Raw, uncooked quinoa is 13% water, 64% carbohydrates, 14% protein, and 6% fat. Nutritional evaluations indicate that a 100 g (3+1⁄2 oz) serving of raw quinoa seeds is a rich source (20% or higher of the Daily Value, DV) of protein, dietary fiber, several B vitamins, including 46% DV for folate, and the dietary minerals magnesium, phosphorus, and manganese.

After boiling, which is the typical preparation for eating the seeds, quinoa is 72% water, 21% carbohydrates, 4% protein, and 2% fat.[25] In a 100 g (3+1⁄2 oz) serving, cooked quinoa provides 503 kJ (120 kcal) of food energy and is a rich source of manganese and phosphorus (30% and 22% DV, respectively), and a moderate source (10–19% DV) of dietary fiber, folate, and the dietary minerals iron, zinc, and magnesium.

The crop also contains saponin, toxic chemicals that protect healthy plants from insect, fungal, and bacterial pathogens. For this reason, ingesting foods containing saponins can cause human body toxicity. However, severe poisoning is rare. The chemical can be decreased by abrasive milling/pearling process from 557 to 36mg/100g by dry weight.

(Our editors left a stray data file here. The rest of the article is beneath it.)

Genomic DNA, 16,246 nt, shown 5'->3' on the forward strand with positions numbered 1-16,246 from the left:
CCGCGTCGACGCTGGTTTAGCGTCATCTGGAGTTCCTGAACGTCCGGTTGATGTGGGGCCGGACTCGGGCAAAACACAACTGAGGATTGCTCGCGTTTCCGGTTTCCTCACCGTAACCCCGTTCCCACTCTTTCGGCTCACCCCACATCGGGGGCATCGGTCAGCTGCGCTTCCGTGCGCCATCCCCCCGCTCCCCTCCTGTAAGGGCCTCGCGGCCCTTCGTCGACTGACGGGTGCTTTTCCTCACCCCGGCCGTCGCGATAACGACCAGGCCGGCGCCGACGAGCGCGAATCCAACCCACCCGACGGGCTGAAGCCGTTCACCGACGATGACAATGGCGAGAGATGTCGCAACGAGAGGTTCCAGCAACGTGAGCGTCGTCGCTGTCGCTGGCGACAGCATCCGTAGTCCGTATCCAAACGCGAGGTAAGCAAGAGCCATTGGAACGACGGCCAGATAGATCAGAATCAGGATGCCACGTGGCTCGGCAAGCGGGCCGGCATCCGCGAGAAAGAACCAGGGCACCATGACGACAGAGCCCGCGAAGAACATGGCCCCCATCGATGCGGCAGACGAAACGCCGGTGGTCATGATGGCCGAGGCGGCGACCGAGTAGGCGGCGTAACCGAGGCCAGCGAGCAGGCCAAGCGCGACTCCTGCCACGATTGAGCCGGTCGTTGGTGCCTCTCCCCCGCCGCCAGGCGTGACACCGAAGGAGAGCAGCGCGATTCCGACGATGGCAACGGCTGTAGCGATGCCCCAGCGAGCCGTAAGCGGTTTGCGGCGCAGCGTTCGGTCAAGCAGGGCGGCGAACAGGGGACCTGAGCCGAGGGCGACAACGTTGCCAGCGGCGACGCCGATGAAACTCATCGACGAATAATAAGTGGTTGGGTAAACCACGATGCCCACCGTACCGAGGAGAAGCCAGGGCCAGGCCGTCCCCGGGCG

Apart from being a rich source of protein, the plant is resistant to abiotic stresses (drought, cold, and salt), can be grown in hot and dry climates, and does not require fertile or fertilizer to grow. Available literature shows that quinoa was first evaluated in Kenya between 1935 and 1939 to test the adaptability of the crop to the local environments. Cream-colored seeds of quinoa were obtained from the Royal Botanic Gardens and tested in different sites, including Kitale, Kapenguria, Kiambu, and Scott Agricultural Laboratories.

Results from these studies showed that unlike other cereal crops such as maize, quinoa did not necessarily require fertile soils, hence it grew well in marginal soils. In addition,the crop was able to grow in areas higher than 1 829 meters above sea level, with rainfall that ranged from 381 to 635 mm during the growing season, and that the crop matured within 4.5 to 6 months.